Pipeline as Code
A frequently asked question during any VSTS demo is whether or not we can still store the build definitions in source control. Although we don’t miss having to edit the builds as a Windows Workflow XAML file, we often find ourselves missing the ability to check in the definition of the build and release pipeline. One of the other announcements at Connect(); was support for storing a YAML file called .vsts-ci.yml in your repository which will be converted into a build definition in your repository, configured for continuous integration. The feature is definitely a preview, but it’s great to see the team working to make it possible to store the build and release definitions inside your code repository. You can learn more about this feature here.
VSTS has also been recently updated with a YAML template for creating a new Build definition. This template allows you to define the build template from a YAML file stored anywhere in the repository (instead of manually adding tasks).
Building a release pipeline, sometimes you want to have automatically applied criteria which determine if a release is a high enough quality to allow it to continue deploying. The new Release Gate support makes this possible. Gates can be defined as pre-deployment or post-deployment conditions in your environment. Once enabled, the gate will use an external service to automatically determine whether the release meets the requirements necessary for deployment.
Welcome macOS and iOS!
The Xamarin tools have made it easier than ever to create applications that target all platforms, including Android and iOS. Unfortunately, if you wanted to setup a CI/CD pipeline to build the applications you either needed to rent a Mac from a cloud service provider or install a private agent on macOs. If you’ve been playing with VSTS build definitions in the last 48 hours, you may have noticed a new hosted agent has appeared — the Hosted macOS Preview. This preview makes it easier than ever to build your code for iOS and macOS from within VSTS. These agents are currently stored in third-party data centers in the US. After each build, the macOS VM is re-imaged to ensure that your data does not remain on the agent. This is especially important if you use VSTS from outside the United States, since it results in your data briefly being copied into a US data center. This will change in the future.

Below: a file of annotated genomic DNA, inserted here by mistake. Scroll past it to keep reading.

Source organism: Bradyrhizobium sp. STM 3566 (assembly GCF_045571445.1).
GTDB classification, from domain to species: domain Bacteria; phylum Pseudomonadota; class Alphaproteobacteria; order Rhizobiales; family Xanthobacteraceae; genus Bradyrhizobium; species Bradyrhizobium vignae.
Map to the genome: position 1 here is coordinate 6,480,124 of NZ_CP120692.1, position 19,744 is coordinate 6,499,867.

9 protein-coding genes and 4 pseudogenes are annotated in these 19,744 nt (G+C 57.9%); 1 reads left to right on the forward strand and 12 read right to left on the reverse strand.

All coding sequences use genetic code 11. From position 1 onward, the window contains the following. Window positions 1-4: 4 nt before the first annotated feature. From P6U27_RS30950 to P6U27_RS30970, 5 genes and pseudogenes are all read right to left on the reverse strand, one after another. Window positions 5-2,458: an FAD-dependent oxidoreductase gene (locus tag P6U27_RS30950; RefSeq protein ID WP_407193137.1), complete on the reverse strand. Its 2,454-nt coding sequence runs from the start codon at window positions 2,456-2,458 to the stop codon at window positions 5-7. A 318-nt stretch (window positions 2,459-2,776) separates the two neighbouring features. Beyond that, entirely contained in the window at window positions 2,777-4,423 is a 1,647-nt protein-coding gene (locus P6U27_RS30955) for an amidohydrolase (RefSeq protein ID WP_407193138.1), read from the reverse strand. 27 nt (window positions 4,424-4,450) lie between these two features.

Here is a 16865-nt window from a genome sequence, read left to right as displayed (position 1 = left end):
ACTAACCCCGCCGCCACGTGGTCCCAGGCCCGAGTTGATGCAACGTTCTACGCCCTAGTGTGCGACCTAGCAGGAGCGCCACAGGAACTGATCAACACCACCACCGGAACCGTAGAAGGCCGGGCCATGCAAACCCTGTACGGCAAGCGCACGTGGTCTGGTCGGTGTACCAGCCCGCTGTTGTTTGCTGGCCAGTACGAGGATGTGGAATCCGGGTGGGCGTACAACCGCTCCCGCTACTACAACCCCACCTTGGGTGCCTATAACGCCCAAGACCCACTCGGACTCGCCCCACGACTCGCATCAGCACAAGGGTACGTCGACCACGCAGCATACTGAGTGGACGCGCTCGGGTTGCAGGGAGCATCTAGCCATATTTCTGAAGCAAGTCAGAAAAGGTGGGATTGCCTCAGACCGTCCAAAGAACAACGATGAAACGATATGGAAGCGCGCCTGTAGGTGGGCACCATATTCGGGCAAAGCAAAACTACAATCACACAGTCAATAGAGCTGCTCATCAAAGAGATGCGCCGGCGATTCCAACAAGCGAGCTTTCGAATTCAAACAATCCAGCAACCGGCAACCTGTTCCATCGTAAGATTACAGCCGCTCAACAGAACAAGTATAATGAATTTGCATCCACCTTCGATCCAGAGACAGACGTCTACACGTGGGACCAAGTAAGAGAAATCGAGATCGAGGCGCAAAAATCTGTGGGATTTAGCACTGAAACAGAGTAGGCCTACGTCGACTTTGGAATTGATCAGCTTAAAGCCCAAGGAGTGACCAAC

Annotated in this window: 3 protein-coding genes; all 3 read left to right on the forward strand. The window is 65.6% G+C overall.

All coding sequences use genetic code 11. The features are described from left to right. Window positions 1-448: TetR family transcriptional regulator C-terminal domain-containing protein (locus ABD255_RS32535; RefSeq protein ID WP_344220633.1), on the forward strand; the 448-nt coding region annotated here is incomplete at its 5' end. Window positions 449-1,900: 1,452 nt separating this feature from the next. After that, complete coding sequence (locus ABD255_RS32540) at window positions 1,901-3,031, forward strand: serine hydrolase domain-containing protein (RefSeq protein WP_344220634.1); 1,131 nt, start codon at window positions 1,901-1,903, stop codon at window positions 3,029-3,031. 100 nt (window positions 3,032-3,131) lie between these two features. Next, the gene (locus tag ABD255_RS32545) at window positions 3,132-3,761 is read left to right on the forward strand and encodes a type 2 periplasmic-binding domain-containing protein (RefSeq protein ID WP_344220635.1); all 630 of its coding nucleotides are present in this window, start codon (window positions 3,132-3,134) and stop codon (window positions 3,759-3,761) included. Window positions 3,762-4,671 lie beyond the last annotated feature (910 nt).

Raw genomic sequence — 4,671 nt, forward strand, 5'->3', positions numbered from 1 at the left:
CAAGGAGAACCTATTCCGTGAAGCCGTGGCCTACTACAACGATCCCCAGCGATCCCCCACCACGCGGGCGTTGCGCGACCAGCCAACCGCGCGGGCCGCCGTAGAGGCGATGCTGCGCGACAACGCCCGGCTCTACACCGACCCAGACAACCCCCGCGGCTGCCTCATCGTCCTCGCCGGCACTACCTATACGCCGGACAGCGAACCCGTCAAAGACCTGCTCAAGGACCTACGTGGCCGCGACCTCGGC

New Build templates have also been added, so it’s very easy to get started.
Updated Guidance (Free eBooks)
Microsoft has two free eBooks providing architecture guidance for developers. These eBooks cover topics that will be interesting to anyone doing modern cloud development work:
- .NET Microservices: Architecture for Containerized .NET Applications, covering microservices and Docker container based applications.
- Architecting Modern Web Applications with ASP.NET Core and Microsoft Azure, providing guidance on using ASP.NET Core 2.0, EF Core 2.0, and Microsoft Azure to build modern web applications.